I walked down the long, narrow hallway with a fair degree of trepidation. Like Moses, I felt I strode on hallowed ground. This was the third floor of the Animation Building on the Disney Studio lot and this hallway led to the office of Walt Disney.
Why would I put myself through this fearful task, you ask? The new book, The Art of Animation had just shipped and I was one of the eager young artists to get his hands on the first few copies that had arrived on the Walt Disney Studio lot. While a handful of us poured through the pages of the magical new book, I knew there was one thing I definitely had to do before the task became impossible. It was well known that Walt Disney seldom signed any books or documents if it wasn’t required. Walt was a busy man and so he had a few staffers who were good at faking the Old Maestro’s signature. They would tackle this redundant task for Walt and give him time for more important matters. I didn’t want a “fake Disney signature.” I wanted the real deal. I knew there was only one way to nail an authentic Walt Disney autograph and that was to go to Walt Disney himself.
And so, with book in hand I headed down the long hallway to the office of the boss. I can honestly tell you I considered turning back a number of times. How would Walt react, I wondered? Would he be upset, or annoyed that I was interrupting his busy day? There was only one way to find out. I approached one of Walt’s two secretaries and made my request. “Is Walt in?” I stammered. “I was wondering if he might have time to sign my book.” “Let me check,” said Tommi. She was Walt’s senior secretary and she knew pretty much everything. I stood in the office glancing around at the numerous Academy Awards and other tributes to the animation master. It felt like an eternity, but I waited. Suddenly, the door opened and a man wearing a grey suit emerged. He didn’t have a smile on his face but he didn’t seem angry either. This made me feel just a little bit better. “What have we got here,” he grumbled. Walt often grumbled. It didn’t mean he was angry - it was simply his manner.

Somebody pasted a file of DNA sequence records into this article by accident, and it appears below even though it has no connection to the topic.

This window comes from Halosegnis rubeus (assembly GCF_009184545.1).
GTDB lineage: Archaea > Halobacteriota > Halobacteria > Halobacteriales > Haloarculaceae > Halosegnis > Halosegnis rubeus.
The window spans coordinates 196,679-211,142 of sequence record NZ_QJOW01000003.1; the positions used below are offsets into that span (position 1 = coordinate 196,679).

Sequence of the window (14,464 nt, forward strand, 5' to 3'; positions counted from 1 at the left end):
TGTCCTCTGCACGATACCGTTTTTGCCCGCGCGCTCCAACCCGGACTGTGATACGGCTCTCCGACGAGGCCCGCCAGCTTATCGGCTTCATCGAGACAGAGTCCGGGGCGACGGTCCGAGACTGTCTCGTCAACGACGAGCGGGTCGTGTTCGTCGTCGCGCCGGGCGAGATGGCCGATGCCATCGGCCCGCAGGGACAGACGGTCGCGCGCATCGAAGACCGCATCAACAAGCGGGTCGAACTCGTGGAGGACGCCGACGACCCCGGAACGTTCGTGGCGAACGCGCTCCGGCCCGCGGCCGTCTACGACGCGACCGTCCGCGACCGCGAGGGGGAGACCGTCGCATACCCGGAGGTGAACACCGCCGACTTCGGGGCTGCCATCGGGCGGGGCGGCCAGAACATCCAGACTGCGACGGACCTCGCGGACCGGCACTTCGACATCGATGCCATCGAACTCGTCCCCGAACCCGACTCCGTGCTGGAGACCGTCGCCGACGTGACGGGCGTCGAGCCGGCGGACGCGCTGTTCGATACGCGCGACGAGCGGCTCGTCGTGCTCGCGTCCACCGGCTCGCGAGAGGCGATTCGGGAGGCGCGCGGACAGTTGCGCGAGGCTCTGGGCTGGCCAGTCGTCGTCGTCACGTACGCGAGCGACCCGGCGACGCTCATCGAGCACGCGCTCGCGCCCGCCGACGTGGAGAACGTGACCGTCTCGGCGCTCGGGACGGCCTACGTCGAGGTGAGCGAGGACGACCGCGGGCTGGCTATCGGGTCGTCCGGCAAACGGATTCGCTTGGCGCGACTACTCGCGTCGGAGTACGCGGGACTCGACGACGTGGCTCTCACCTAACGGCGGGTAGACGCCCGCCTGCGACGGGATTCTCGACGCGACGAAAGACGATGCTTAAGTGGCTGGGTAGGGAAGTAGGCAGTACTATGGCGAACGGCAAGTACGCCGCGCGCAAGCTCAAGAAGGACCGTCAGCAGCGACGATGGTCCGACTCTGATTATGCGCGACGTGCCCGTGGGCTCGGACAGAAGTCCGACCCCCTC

“Oh! This thing. It’s about time.” I handed Walt the book and he pulled out what appeared to be a Sharpie. He signed the book and handed it back to me. “Here ‘ya go, kid!” He turned and headed back into his office before I could barely mutter, “Thanks, Walt.”
As I headed back down the hallway I couldn’t resist glancing at the treasure I had just received. I had Walt Disney’s personal autograph. Not a phony signature by one of the Disney artists, but an autograph by the Old Maestro himself. And then, I remembered one final thing. As I stood transfixed waiting for the boss autograph my book I had forgotten to give him my name. Yet, here it was in my book. “To Floyd with all Best, Walt Disney. Did Walt’s secretary, Tommi give the boss my name - or did he already know it? I’ve wondered about that every since.